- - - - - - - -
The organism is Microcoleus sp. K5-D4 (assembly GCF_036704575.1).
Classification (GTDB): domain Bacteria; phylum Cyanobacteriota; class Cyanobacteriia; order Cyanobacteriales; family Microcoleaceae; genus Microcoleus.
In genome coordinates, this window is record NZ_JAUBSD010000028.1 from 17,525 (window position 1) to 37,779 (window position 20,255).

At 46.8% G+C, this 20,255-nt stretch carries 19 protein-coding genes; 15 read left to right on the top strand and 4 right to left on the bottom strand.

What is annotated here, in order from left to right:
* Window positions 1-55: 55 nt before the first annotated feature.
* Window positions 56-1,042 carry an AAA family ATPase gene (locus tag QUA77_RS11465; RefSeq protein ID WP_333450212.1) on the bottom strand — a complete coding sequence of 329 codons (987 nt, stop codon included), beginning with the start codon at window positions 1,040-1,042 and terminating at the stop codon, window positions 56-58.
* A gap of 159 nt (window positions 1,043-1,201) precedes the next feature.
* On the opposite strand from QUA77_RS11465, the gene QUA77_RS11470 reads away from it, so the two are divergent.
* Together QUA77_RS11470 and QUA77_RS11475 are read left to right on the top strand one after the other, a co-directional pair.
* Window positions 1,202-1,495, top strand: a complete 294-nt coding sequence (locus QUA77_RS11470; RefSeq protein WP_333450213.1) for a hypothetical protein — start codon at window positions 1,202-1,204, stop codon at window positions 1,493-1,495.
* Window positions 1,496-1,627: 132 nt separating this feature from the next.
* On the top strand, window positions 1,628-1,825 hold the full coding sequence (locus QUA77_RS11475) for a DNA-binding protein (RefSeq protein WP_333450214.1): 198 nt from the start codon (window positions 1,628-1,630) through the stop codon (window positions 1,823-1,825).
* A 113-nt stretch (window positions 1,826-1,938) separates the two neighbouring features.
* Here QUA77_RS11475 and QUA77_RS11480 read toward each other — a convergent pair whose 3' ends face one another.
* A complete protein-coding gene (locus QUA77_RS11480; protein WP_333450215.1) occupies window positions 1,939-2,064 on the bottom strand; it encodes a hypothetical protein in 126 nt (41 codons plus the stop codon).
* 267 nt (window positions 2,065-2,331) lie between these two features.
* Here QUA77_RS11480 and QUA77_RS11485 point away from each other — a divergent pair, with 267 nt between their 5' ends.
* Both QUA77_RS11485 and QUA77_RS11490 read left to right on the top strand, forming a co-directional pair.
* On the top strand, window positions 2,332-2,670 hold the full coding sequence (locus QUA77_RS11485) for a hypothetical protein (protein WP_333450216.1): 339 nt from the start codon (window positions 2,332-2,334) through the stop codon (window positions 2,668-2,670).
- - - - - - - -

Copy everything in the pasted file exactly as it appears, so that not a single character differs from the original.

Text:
The organism is Microcoleus sp. K5-D4 (assembly GCF_036704575.1).
Classification (GTDB): domain Bacteria; phylum Cyanobacteriota; class Cyanobacteriia; order Cyanobacteriales; family Microcoleaceae; genus Microcoleus.
In genome coordinates, this window is record NZ_JAUBSD010000028.1 from 17,525 (window position 1) to 37,779 (window position 20,255).

At 46.8% G+C, this 20,255-nt stretch carries 19 protein-coding genes; 15 read left to right on the top strand and 4 right to left on the bottom strand.

What is annotated here, in order from left to right:
* Window positions 1-55: 55 nt before the first annotated feature.
* Window positions 56-1,042 carry an AAA family ATPase gene (locus tag QUA77_RS11465; RefSeq protein ID WP_333450212.1) on the bottom strand — a complete coding sequence of 329 codons (987 nt, stop codon included), beginning with the start codon at window positions 1,040-1,042 and terminating at the stop codon, window positions 56-58.
* A gap of 159 nt (window positions 1,043-1,201) precedes the next feature.
* On the opposite strand from QUA77_RS11465, the gene QUA77_RS11470 reads away from it, so the two are divergent.
* Together QUA77_RS11470 and QUA77_RS11475 are read left to right on the top strand one after the other, a co-directional pair.
* Window positions 1,202-1,495, top strand: a complete 294-nt coding sequence (locus QUA77_RS11470; RefSeq protein WP_333450213.1) for a hypothetical protein — start codon at window positions 1,202-1,204, stop codon at window positions 1,493-1,495.
* Window positions 1,496-1,627: 132 nt separating this feature from the next.
* On the top strand, window positions 1,628-1,825 hold the full coding sequence (locus QUA77_RS11475) for a DNA-binding protein (RefSeq protein WP_333450214.1): 198 nt from the start codon (window positions 1,628-1,630) through the stop codon (window positions 1,823-1,825).
* A 113-nt stretch (window positions 1,826-1,938) separates the two neighbouring features.
* Here QUA77_RS11475 and QUA77_RS11480 read toward each other — a convergent pair whose 3' ends face one another.
* A complete protein-coding gene (locus QUA77_RS11480; protein WP_333450215.1) occupies window positions 1,939-2,064 on the bottom strand; it encodes a hypothetical protein in 126 nt (41 codons plus the stop codon).
* 267 nt (window positions 2,065-2,331) lie between these two features.
* Here QUA77_RS11480 and QUA77_RS11485 point away from each other — a divergent pair, with 267 nt between their 5' ends.
* Both QUA77_RS11485 and QUA77_RS11490 read left to right on the top strand, forming a co-directional pair.
* On the top strand, window positions 2,332-2,670 hold the full coding sequence (locus QUA77_RS11485) for a hypothetical protein (protein WP_333450216.1): 339 nt from the start codon (window positions 2,332-2,334) through the stop codon (window positions 2,668-2,670).